When people asked me what I did for a living, I learned to avoid telling them I was a writer because it seemed that every taxi driver, dentist, person sitting next to me on flight, whoever, wherever, was a frustrated writer. Admitting my profession meant I would face interrogations, not about my writing but about their writing – how do they get published, how do they find agents, how do they write a best seller, how do they get a break writing television scripts? And if I couldn’t let them in on the secrets of my success, I was soon on the receiving end of their resentment – after all how was I, a kid in my 20s, writing for the most successful TV show in my native Scotland – was I sleeping with the producer?
The secret about any writing success is that it’s good to start with natural talent and ability. Then it helps if you have people around who give you sound advice on techniques and improving your style. But the key ingredient is the huge chunk of good fortune that brings you to the right place at the right time, with your work coming to the attention of the right people.
Winning a playwriting competition in my last year of university catapulted me into a successful theatre production, which in turn was seen by some television producers, and before I knew it, I was on my way to writing more than 300 broadcast hours worth of television drama in the fifteen years that followed. The dream got even better when I met and married a fellow writer and we were able to collaborate and work together. Life and work came together; we had success, awards, great viewing figures, and more money than time to spend it. What could possibly be the downside of this?
Well, the work seemed so important at the time, that when location filming took us away from home and family for half the year, it seemed like a sacrifice worth making. That is, until in an awful sequence leading up to the year 2000, we lost both pairs of our parents; because of our work, we hadn’t been there for them. The sense of loss and feelings of guilt were almost unbearable and a reality check inevitably followed.
Something about the new millennium made us re-assess our priorities. Writing was in our blood, it was our profession, but creating television fiction seemed to come at the expense of living in the real world and making the most of our real – all too short – lives.
We took the risk and changed our lifstyles completely. We quit television and moved to live in France, our favourite vacation destination. We love the food, the wine, the weather,but above all the pace of life deep in the heart of countryside, where some things haven’t changed for centuries and quality of life is the priority. We’d had a second home in France since the late 80s. We sold it and bought a bigger place for full-time living and my husband (Peter May http://www.petermay.co.uk ) returned to his first love, writing books.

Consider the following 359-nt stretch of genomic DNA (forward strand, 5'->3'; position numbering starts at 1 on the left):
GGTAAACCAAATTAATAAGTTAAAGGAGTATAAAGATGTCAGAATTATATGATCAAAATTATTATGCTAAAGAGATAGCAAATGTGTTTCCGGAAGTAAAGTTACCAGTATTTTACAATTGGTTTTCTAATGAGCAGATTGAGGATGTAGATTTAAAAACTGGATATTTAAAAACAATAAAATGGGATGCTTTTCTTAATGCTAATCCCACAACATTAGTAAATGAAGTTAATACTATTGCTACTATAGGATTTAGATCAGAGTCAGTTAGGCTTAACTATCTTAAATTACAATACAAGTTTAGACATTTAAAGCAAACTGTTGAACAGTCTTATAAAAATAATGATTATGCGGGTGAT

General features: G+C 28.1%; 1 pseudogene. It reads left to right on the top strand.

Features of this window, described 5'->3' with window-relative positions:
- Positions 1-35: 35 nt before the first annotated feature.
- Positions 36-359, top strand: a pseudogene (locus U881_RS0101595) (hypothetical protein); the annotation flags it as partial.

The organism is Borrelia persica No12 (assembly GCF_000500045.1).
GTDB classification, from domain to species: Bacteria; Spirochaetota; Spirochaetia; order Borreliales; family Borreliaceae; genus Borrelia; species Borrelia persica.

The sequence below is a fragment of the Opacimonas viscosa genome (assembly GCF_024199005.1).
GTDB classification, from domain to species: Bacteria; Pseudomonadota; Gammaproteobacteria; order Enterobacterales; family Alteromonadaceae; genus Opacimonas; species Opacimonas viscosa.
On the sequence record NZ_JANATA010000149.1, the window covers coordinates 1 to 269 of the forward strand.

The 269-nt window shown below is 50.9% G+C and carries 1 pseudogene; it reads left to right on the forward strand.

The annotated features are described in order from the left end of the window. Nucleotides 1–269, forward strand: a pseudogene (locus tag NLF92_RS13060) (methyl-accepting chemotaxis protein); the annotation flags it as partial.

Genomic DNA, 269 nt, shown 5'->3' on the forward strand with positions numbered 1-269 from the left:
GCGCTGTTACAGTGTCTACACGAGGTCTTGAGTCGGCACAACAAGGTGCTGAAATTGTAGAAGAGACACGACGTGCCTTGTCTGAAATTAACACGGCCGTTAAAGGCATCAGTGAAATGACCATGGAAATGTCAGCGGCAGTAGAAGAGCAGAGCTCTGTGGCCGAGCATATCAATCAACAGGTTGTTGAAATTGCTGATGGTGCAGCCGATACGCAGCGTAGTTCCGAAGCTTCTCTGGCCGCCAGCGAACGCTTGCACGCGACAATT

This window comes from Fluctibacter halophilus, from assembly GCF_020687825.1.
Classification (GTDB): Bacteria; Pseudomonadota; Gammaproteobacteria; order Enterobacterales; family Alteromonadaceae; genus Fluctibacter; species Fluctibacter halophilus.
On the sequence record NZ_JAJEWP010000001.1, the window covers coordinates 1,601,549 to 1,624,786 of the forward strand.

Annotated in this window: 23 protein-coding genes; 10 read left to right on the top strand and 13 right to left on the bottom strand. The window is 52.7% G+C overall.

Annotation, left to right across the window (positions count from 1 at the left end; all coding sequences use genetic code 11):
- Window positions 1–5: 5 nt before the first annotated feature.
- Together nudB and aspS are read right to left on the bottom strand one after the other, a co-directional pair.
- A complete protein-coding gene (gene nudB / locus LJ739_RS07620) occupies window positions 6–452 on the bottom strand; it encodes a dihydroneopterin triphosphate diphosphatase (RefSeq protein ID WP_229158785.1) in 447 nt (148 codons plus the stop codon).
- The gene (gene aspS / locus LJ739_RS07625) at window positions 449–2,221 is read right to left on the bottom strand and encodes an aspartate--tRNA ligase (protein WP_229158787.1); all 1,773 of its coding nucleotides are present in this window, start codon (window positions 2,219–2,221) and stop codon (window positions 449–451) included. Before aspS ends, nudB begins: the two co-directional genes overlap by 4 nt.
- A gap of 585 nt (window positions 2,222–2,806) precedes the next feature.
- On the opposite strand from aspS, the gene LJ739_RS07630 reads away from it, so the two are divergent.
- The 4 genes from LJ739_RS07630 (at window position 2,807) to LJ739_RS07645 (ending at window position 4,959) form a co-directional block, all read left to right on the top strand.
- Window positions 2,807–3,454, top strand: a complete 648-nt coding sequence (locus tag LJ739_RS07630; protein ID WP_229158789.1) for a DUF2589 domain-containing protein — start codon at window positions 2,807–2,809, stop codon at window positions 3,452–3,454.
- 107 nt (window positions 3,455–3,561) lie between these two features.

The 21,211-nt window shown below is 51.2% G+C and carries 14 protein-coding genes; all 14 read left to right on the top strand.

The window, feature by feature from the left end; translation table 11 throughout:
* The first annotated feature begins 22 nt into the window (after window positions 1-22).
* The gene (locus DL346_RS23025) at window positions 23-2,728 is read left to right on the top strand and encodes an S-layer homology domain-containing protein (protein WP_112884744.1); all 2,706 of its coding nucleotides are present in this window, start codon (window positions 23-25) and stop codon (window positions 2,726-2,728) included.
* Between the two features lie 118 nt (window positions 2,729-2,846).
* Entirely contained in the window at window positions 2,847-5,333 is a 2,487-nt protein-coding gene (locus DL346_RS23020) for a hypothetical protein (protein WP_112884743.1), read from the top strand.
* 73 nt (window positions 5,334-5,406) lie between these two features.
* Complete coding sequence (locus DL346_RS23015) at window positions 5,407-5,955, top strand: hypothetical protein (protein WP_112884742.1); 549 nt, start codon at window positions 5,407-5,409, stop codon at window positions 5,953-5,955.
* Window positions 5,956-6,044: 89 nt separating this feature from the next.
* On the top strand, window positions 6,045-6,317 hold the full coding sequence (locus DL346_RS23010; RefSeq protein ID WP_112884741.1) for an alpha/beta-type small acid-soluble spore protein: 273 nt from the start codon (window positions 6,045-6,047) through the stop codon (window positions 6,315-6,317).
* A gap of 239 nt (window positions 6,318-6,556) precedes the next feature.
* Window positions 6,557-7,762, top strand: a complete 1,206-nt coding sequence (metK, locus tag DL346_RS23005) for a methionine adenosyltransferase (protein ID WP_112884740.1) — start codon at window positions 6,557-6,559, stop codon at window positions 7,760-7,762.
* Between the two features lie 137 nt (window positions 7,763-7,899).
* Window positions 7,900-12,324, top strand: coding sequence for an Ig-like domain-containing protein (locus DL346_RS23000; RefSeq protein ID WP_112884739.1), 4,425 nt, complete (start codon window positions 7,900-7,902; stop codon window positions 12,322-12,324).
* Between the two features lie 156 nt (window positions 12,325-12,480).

It was harder for me to make a breakthrough into other forms of writing. The internet became my means of finding a way of staying in work as a writer. With a high-speed connection, it made no difference to anyone if I was in France, the UK or the USA. At first I busied myself supporting Peter’s writing, learning how to create websites and finding out about online promotion. I organised his book signing tours in the USA connecting with bookstore owners all over America by E-mail and using the internet to make all the flight and hotel bookings.
I wrote some fiction and non-fiction, but no matter how much experience I had as a screenwriter, I had no name in books, so it was hard for me to break through in those fields. I started to look at opportunities for writing online and that’s when I discovered Suite101.com.
Suite101 offered all the help I needed to learn about web writing. Their tutorials add up to the best writing course available online for people that want to understand how writing for the web should be formatted and composed for ease of reading, successful coverage and Search Engine Optimization. Its statistical analysis of articles and hits helps you to come to grips with what works on the web and what doesn’t. Real editors guide you with personal advice on how to make your writing better. And their payment system delivers rewards in a way that means that no article is ever “dead.” Every article continues working and earning.
But perhaps the biggest reward I got from joining Suite101 came from the community of writers there. The advice shared openly among the writers in the forums, helped me to learn the real secrets of earning a living in this still growing online writing world. I found markets that I never knew existed – in ghostwriting, web copy, E-books – and have found many lucrative writing gigs, which have stretched my talents, and have been a lot of fun.
Now, as Suite101’s Feature Writer for the Freelance Writing section (http://www.suite101.com/profile.cfm/jhally ) I can happily admit to anyone that I’m a writer, because if they want advice, I can tell them I’m busy creating a step-by-step guide in the form of articles, sharing the secrets of how to break into the world of freelance writing and make a success of it ( http://www.suite101.com/blog/jhally/freelance_writing_the_basics ).
There is no need nowadays for any taxi driver or dentist to be a frustrated writer… whoever you are, wherever you are, the opportunities are there for you to get online and see your name in a byline!
Note: Janice is from Scotland and I left her British spelling alone.
Image from http://www.sxc.hu